In reply to the recent “Every Carl for Carleton” campaign, set to raise the college’s endowment to over $1 billion, alumni are enhancing pressure for the administration and board of trustees to divest from fossil fuels. The response campaign, “Every Carl for Divest,” intends to highlight Carleton’s moral ideals that the capital campaign advertises, the greater financial possibility of divestment with a larger endowment, and alumni involvement within the divest movement.
With an increasing number of colleges divesting from fossil fuels each year, the pressure has mounted in 2019. Among the colleges that have already divested are many familiar liberal arts institutions, including Whitman College, Pitzer College, and Lewis & Clark College. Now, support for Carleton’s own campaign is at an all-time high — and alumni are playing an important role.
The Divest Carleton movement began among a small group of alumni in 2013, and, with the help of the recent Every Carl for Divest response, has now expanded to include a vast network of passionate alumni and students. A recent alternative fund established in 2017, known as the Carleton College Fossil Free Fund, highlights alumni involvement in the campaign while enhancing the pressure to divest.
The money raised through the fund will support the college’s endowment only if the college provides a written agreement to divest from fossil fuels. After the college declined to divest during the first year of the fund’s existence, the money was donated to 350.org and MN350, environmental organizations that oppose the use of fossil fuels. Last year, after another divestment refusal, the money was again donated to benefit environmental organizations. As of 2019, the funding continues, with June 1st of each year remaining as the deadline for the college to commit to divestment.
Rebecca Hahn ‘09 is among the group of alumni devoted to the campaign. To Hahn, divestment is “a refusal to profit from the destruction of the planet and a way of pushing back against the narrative of climate denial.” She has become one of the leading alumni voices in the campaign, heading the Fossil Free Fund and extensively reaching out to other alumni.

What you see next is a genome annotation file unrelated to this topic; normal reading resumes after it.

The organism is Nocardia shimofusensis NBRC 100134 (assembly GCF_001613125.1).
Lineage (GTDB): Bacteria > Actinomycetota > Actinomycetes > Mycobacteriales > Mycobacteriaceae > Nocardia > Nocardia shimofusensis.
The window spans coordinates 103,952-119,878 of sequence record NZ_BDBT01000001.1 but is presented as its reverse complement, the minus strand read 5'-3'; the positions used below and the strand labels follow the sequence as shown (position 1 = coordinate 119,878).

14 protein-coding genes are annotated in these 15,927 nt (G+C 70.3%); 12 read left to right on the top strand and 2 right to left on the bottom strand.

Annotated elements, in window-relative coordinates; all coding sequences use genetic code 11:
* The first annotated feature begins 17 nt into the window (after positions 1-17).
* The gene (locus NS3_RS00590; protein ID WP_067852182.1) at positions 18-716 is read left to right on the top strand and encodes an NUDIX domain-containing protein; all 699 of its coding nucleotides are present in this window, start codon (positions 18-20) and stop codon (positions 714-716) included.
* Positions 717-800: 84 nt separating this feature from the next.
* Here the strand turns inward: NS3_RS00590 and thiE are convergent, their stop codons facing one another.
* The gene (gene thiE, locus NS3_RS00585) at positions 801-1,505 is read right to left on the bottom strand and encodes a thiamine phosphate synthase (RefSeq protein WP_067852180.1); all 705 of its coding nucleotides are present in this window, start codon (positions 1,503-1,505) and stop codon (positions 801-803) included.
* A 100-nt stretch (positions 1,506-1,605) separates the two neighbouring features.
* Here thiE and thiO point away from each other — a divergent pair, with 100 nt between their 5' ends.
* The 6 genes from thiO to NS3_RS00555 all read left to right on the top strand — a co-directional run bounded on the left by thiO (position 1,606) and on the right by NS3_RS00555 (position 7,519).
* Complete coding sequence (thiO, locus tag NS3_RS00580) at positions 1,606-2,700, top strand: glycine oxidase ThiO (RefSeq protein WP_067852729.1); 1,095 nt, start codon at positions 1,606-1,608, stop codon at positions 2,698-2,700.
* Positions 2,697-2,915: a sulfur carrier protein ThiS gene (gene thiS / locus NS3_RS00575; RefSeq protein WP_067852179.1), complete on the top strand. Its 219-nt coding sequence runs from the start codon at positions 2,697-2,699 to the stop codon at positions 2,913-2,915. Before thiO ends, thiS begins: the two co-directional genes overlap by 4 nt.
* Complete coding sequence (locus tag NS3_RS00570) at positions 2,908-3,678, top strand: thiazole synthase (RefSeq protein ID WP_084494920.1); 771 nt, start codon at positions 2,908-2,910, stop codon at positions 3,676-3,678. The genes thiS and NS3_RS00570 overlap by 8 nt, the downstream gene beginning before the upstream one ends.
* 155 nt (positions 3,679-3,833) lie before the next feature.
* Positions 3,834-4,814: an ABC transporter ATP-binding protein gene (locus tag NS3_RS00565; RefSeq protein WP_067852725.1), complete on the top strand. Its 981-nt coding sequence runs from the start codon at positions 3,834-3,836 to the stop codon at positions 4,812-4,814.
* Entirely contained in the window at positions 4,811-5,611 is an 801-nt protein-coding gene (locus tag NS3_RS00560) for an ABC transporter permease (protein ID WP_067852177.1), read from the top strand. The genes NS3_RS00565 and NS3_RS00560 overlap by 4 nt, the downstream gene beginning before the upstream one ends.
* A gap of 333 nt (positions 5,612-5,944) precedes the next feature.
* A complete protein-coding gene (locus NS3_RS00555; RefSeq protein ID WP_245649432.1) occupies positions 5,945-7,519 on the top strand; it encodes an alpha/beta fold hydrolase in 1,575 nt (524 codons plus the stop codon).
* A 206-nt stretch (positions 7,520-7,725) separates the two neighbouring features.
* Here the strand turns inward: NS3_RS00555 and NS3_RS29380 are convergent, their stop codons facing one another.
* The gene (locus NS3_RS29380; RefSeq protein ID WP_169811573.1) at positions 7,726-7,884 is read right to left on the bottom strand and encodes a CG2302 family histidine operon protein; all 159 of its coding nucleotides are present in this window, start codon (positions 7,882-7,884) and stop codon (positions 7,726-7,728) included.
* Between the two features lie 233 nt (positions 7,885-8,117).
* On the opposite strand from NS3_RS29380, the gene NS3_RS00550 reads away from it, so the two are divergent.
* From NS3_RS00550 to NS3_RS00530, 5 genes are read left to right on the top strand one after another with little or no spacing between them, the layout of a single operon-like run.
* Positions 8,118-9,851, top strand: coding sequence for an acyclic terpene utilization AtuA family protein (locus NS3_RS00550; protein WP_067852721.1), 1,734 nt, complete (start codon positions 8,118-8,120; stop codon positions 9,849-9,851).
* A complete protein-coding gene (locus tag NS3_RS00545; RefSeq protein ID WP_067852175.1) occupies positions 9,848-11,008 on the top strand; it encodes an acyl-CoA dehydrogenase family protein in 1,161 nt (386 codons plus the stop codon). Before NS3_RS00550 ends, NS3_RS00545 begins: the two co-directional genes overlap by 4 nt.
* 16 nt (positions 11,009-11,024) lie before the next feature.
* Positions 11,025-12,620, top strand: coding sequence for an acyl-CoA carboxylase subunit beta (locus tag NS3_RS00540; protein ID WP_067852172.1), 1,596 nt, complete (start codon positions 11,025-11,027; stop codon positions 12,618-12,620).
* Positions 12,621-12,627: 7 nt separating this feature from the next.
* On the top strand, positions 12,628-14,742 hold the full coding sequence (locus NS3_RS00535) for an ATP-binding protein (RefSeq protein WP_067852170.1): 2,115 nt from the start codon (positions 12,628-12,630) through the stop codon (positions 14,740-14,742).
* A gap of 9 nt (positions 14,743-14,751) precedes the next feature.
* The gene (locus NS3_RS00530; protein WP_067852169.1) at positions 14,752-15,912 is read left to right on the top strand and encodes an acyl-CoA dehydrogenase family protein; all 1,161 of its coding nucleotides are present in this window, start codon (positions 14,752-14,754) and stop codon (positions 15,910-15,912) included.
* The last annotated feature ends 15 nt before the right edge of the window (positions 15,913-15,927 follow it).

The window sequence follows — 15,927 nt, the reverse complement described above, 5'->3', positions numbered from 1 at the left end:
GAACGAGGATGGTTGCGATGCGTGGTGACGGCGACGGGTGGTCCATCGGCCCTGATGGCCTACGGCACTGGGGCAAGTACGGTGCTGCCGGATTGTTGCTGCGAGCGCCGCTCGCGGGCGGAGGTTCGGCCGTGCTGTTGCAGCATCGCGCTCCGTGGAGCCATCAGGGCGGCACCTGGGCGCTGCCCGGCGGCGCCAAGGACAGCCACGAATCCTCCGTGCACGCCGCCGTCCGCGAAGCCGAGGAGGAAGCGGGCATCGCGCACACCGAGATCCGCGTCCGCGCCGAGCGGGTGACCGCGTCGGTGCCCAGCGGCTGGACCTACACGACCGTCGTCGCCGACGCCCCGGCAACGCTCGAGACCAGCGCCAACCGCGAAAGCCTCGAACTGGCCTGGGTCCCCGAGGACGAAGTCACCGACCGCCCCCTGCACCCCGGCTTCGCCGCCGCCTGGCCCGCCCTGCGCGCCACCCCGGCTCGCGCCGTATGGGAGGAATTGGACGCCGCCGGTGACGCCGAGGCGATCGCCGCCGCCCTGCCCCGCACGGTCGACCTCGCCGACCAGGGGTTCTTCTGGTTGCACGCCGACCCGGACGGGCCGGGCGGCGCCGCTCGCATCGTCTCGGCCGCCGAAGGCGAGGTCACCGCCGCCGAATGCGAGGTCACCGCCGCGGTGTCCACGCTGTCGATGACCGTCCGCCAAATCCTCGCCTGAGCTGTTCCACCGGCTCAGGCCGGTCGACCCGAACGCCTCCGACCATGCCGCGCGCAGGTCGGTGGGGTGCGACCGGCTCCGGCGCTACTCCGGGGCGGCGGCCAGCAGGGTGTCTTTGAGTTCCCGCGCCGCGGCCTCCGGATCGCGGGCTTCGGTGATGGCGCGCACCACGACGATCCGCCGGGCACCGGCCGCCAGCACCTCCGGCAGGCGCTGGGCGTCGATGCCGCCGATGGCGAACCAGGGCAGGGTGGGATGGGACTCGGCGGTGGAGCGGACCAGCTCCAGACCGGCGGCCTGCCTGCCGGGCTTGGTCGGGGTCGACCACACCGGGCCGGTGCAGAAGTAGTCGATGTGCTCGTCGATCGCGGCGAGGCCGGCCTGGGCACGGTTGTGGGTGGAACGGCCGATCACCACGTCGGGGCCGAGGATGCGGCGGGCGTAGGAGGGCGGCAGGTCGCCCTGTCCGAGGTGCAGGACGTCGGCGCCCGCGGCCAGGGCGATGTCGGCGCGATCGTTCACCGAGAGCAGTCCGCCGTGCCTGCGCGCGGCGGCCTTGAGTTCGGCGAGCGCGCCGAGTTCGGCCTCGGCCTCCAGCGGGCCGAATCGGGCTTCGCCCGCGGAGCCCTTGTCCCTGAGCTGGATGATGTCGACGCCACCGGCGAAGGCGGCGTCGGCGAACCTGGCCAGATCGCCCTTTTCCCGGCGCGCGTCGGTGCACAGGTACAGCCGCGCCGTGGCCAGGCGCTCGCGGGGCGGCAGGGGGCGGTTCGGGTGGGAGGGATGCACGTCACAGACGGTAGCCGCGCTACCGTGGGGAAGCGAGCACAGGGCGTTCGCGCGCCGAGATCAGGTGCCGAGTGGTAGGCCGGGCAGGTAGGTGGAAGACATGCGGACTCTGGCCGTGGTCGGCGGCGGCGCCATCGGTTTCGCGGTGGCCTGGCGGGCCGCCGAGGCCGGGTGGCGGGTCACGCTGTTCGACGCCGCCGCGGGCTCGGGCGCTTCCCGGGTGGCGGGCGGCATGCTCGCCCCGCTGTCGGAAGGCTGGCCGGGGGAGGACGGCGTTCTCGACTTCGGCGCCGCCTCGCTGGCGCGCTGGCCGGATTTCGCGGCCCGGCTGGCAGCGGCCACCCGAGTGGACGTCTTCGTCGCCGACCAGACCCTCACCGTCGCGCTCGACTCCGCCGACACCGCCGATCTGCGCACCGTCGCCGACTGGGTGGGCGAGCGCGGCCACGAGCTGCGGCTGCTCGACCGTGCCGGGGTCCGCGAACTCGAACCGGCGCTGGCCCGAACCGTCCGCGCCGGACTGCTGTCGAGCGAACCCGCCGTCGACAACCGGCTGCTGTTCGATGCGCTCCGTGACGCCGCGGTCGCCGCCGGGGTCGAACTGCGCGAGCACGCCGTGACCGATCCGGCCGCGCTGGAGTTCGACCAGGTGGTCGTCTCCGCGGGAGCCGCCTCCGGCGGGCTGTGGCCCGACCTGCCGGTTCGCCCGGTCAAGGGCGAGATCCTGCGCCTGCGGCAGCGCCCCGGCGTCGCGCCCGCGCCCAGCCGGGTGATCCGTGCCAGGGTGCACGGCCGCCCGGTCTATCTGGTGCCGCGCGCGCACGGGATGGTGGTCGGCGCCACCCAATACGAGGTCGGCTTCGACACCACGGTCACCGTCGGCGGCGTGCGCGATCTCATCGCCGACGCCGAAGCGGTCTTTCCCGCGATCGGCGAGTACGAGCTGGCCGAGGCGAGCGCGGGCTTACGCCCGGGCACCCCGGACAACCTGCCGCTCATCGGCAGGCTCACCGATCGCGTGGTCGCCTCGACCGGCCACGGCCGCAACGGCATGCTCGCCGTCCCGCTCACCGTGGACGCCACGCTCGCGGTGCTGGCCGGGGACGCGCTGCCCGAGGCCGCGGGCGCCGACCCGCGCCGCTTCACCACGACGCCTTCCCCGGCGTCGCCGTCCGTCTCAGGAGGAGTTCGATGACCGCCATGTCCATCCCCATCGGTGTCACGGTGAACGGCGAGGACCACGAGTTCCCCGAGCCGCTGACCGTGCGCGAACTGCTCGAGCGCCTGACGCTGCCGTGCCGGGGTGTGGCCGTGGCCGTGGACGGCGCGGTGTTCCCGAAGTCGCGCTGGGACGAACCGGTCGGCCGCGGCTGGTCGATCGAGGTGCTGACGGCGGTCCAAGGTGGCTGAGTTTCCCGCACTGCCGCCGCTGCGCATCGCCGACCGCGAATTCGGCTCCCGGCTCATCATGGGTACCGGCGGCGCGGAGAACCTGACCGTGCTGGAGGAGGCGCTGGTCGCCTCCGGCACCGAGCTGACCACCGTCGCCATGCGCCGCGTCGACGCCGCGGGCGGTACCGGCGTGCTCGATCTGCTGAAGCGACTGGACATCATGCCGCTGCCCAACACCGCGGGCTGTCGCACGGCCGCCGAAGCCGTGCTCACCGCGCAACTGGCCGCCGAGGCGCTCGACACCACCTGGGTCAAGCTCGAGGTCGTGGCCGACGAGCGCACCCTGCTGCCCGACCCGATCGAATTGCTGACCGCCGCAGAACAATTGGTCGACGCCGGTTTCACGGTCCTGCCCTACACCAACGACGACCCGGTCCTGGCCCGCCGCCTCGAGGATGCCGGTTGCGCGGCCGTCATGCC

In 2014, Hahn signed a divestment petition at her fifth year reunion and emailed the administration and board of trustees about her support for the movement. According to Hahn, in the response, the board and the administration “claimed that divestment would limit free speech on campus,” an answer she found confusing and illogical.
In September 2015, the Board of Trustees rejected the Carleton Responsible Investment Committee’s (CRIC) recommendation to divest, which was the tipping point for Hahn. She decided to stop giving money to the college until it decided to divest from fossil fuels. “It seemed to me that the administration was not taking the divestment movement seriously and that view only grew stronger when the Board rejected the Carleton Responsible Investment Committee’s recommendation to divest in September 2015, with (in my opinion) much less thorough reasoning than the CRIC had demonstrated in its own decision,” said Hahn.